“On-Time, In-Full” Policy Hits Vendors with Non-Negotiable Fines for Slight Infringements.
Times are tough for Wal-Mart right now. The largest retailer in the U.S., which for years ruled the market with its “Everyday Low Price” guarantee, has been getting consistently beaten by Amazon in the price department. In order to try to offset this, Wal-Mart has sought to move much of the burden onto their suppliers. This has come in the form of not only cost adjustment for their goods, but also strict new rules regarding their supply chain set to go into effect this month.
As Wal-Mart tries to gain a foot up in the battle with Amazon (as well as weather the Great Retail Apocalypse of 2017), one of the main areas that they have sought to overhaul is inventory. Faced with overflowing stockrooms, Wal-Mart has made drastic efforts to “tidy up” their shelves by reducing their inventory. Unfortunately, rather than investing in a much needed reverse supply chain, they have begun targeting suppliers with a new policy that hands down harsh penalties for failure to comply.
That policy is “On-Time, In-Full” (or OTIF). OTIF levies non-negotiable fines on vendors for any number of reasons: late shipments, early shipments, shipments that are on-time but for which the packaging is slightly off. Basically, any shipment that does not meet its initial conditions to the detail can, and likely will, be met with fines.
While Wal-Mart is neither alone in implementing such conditions in the name of inventory reduction (Target Corp. has rolled out similar policies over the course of the last year), nor is it the first such supply chain overhaul that they’ve forced upon their vendors, this is by far the most aggressive example to date.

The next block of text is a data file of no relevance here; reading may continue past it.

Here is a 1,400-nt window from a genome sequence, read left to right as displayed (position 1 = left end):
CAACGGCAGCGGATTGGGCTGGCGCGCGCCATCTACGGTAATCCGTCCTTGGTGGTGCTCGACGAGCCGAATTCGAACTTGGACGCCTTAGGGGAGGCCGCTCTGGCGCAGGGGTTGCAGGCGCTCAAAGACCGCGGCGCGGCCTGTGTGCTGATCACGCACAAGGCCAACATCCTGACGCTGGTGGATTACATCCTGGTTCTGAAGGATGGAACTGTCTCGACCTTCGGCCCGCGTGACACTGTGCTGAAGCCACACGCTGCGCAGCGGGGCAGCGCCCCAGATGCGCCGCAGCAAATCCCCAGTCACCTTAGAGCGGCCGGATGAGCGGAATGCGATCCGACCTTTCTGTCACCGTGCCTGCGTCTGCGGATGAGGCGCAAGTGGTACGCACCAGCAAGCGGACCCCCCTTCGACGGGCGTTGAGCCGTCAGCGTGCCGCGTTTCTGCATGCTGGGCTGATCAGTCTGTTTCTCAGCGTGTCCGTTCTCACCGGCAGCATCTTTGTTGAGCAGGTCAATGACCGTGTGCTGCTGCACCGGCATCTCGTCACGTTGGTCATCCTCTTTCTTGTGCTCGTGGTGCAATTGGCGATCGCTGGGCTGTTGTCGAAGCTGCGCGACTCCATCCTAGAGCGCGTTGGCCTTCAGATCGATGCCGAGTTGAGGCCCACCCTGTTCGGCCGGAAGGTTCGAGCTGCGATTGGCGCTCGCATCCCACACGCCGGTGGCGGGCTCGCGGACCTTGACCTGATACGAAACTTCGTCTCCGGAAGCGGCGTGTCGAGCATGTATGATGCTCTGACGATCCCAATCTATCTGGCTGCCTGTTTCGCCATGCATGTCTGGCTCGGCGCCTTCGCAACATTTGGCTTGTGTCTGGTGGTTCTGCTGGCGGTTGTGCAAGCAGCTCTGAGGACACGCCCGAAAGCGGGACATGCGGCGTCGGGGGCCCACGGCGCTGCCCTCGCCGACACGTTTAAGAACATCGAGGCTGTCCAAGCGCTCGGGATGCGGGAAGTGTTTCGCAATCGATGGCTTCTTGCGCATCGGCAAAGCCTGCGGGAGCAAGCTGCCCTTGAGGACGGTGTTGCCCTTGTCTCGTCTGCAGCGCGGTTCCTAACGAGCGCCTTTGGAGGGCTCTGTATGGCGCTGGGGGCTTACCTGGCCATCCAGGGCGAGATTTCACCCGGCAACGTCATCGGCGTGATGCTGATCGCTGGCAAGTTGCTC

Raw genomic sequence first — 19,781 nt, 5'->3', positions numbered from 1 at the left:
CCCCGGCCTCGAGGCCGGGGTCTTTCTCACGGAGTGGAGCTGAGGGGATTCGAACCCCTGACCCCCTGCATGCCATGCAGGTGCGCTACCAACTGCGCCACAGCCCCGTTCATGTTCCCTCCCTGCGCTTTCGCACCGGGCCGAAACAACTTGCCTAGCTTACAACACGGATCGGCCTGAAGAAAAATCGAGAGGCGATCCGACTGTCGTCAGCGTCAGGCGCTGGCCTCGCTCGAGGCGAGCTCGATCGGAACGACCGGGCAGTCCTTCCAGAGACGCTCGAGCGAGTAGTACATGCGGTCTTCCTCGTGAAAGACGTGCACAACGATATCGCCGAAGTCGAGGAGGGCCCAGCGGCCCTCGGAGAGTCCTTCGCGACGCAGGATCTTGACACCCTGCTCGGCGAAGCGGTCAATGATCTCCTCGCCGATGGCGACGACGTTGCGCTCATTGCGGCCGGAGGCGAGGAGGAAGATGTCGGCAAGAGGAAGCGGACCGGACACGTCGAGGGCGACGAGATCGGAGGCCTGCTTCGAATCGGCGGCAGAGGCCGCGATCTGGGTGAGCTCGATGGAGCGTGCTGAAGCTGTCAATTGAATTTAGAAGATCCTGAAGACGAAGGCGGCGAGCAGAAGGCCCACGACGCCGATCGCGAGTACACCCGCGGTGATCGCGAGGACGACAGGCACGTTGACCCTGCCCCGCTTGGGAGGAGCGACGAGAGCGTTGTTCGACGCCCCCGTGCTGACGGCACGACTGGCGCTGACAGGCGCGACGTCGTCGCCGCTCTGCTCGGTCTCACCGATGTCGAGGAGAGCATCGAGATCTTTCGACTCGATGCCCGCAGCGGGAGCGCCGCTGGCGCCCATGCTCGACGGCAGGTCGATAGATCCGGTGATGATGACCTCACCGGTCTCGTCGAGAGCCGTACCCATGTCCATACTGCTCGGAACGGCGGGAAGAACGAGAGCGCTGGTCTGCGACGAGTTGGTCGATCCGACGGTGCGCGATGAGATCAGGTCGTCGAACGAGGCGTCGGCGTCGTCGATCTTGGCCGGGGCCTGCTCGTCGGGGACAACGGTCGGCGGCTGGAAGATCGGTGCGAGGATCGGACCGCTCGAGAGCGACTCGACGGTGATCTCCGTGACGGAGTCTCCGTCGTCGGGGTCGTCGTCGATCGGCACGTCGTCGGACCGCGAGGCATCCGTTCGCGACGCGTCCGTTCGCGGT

Spokespeople for both Wal-Mart and its suppliers have put on a smiling face when talking about OTIF, all in the name of proper inventory management, as well as increased customer satisfaction and an improved personal shopping experience. This is not without good reason: Wal-Mart’s logistics network remains the largest in the retail market, with over 150 distribution centers throughout the U.S. Sales from Wal-Mart make up too large a percentage of its suppliers’ sales for them to rebel in full.
Still, those suppliers are not happy about OTIF. While some of the bigger brand names are able to invest in the kind of high-end inventory management systems that will allow for easy acclimation to the new policies, smaller businesses have no such recourse. This puts an immense amount of pressure on them. While they can’t afford to move their product from off the shelves of Wal-Mart, they may find that they can’t afford the cost of shipping to them either.
While OTIF is bad for suppliers, it does present new opportunities for third-party logistics (3PL) operations. These providers are better equipped to offer a range of options, as they are not locked into restrictive supply chains. By offering independent solutions to these shipping challenges, smaller logistics providers may be the ones that overcome the hurdles presented by Wal-Mart and other large retailers, by way of discovering and implementing new and innovative solutions.
Aeronet Worldwide® is one such logistics provider. Since 1982, Aeronet has worked with clients in a number of major markets, including retail. It provides time-definite, high-value service for any and all cargo, in every part of the world. When it comes to meeting regulations in a timely manner, Aeronet is second-to-none.